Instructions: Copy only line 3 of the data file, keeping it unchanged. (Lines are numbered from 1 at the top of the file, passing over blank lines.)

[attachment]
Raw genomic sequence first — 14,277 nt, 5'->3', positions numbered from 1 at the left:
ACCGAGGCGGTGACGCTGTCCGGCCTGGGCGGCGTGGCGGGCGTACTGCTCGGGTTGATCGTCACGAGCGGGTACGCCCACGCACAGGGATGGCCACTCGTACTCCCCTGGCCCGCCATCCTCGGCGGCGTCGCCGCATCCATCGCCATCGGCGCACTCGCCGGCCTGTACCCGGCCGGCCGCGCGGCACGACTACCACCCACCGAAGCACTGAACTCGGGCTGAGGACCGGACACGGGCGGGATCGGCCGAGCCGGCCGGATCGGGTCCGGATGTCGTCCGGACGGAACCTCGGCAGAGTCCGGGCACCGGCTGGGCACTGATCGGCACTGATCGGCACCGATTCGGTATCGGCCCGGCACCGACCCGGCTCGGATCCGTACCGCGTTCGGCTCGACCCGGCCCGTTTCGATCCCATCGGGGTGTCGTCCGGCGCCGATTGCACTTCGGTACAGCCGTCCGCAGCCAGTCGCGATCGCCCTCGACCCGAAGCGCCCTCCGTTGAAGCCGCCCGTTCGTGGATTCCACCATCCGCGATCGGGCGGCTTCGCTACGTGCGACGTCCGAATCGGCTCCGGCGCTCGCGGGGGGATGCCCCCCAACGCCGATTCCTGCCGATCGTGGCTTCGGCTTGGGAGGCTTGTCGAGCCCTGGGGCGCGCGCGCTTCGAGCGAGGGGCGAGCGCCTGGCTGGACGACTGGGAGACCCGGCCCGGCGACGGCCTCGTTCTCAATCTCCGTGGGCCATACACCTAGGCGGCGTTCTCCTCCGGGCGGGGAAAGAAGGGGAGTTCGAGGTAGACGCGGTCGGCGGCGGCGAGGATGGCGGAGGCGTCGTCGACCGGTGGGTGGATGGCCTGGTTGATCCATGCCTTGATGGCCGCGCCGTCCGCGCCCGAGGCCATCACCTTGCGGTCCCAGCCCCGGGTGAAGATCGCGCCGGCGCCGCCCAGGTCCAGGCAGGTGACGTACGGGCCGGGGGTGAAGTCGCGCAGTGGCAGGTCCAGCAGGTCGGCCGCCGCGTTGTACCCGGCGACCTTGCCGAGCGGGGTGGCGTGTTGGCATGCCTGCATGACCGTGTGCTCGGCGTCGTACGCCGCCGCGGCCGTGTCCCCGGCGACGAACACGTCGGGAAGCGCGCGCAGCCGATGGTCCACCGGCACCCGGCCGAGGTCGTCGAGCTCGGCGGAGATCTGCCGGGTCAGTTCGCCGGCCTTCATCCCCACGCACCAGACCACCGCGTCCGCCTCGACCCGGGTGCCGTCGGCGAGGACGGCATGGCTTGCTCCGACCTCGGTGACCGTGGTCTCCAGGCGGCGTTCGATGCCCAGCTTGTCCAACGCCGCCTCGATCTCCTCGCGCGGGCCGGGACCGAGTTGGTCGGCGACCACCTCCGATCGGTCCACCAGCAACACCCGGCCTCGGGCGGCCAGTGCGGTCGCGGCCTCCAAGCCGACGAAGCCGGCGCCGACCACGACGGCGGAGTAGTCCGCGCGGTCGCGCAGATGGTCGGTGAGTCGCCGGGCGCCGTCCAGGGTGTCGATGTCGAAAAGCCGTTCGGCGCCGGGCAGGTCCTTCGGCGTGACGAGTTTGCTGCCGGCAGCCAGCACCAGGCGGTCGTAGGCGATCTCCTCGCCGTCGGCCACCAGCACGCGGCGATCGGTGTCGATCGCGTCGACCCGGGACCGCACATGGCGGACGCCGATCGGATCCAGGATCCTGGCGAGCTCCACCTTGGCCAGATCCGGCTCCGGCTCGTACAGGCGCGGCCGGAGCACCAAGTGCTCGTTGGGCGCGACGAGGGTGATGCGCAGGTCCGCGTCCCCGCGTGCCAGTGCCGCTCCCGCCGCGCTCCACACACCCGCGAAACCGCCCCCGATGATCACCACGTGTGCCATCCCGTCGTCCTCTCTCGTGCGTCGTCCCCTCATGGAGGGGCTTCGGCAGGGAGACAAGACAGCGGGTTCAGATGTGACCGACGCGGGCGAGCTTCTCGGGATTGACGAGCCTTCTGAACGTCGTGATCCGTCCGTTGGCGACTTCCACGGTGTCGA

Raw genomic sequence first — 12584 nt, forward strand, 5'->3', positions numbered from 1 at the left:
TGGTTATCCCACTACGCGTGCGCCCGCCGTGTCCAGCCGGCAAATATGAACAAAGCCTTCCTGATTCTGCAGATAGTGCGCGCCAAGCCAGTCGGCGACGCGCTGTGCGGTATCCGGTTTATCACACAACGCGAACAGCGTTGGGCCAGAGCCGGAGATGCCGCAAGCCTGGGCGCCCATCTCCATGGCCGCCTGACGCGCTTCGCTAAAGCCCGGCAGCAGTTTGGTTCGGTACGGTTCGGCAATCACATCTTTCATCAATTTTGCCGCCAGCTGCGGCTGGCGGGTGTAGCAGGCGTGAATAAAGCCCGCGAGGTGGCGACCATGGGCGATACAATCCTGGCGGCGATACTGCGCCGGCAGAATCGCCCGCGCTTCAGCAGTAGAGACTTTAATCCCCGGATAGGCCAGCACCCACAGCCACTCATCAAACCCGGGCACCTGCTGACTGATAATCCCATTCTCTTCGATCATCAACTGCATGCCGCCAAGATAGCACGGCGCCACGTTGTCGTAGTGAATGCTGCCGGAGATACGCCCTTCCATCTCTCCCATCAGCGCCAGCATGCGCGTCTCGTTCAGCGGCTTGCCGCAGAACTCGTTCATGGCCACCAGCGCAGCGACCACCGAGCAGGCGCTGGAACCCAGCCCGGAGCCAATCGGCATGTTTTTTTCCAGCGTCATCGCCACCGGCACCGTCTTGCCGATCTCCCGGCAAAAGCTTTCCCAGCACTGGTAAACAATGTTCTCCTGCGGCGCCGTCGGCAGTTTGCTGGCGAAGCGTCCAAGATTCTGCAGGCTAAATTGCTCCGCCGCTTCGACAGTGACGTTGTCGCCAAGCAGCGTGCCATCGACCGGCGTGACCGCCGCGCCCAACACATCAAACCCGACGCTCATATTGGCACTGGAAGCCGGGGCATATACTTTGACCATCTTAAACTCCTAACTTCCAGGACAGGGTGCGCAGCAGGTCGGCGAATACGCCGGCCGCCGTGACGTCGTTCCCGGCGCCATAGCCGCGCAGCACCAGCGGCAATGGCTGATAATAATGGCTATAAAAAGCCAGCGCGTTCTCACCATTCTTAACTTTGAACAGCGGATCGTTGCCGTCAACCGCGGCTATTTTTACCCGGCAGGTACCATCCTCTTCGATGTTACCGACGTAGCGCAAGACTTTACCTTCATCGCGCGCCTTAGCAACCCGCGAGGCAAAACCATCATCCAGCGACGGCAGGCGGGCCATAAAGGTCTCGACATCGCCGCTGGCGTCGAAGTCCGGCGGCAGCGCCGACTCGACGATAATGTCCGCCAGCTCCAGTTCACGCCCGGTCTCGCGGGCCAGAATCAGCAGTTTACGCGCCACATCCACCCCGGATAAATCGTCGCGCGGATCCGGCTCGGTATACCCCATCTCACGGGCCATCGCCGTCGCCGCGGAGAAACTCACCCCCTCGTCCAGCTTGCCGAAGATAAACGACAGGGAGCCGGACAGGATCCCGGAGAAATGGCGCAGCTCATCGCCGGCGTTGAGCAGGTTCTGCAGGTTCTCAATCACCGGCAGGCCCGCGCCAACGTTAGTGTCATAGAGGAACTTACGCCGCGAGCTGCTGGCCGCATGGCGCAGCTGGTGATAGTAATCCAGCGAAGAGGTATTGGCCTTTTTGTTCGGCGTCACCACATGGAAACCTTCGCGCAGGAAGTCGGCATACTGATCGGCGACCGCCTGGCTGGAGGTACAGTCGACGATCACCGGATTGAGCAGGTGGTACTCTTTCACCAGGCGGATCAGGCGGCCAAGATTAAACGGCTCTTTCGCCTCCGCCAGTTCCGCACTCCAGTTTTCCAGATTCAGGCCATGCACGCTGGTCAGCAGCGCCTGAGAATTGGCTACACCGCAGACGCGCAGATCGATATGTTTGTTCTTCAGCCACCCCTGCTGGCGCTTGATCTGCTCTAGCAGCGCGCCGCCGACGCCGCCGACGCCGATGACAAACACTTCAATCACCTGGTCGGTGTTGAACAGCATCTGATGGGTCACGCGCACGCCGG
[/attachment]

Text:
Raw genomic sequence first — 12584 nt, forward strand, 5'->3', positions numbered from 1 at the left: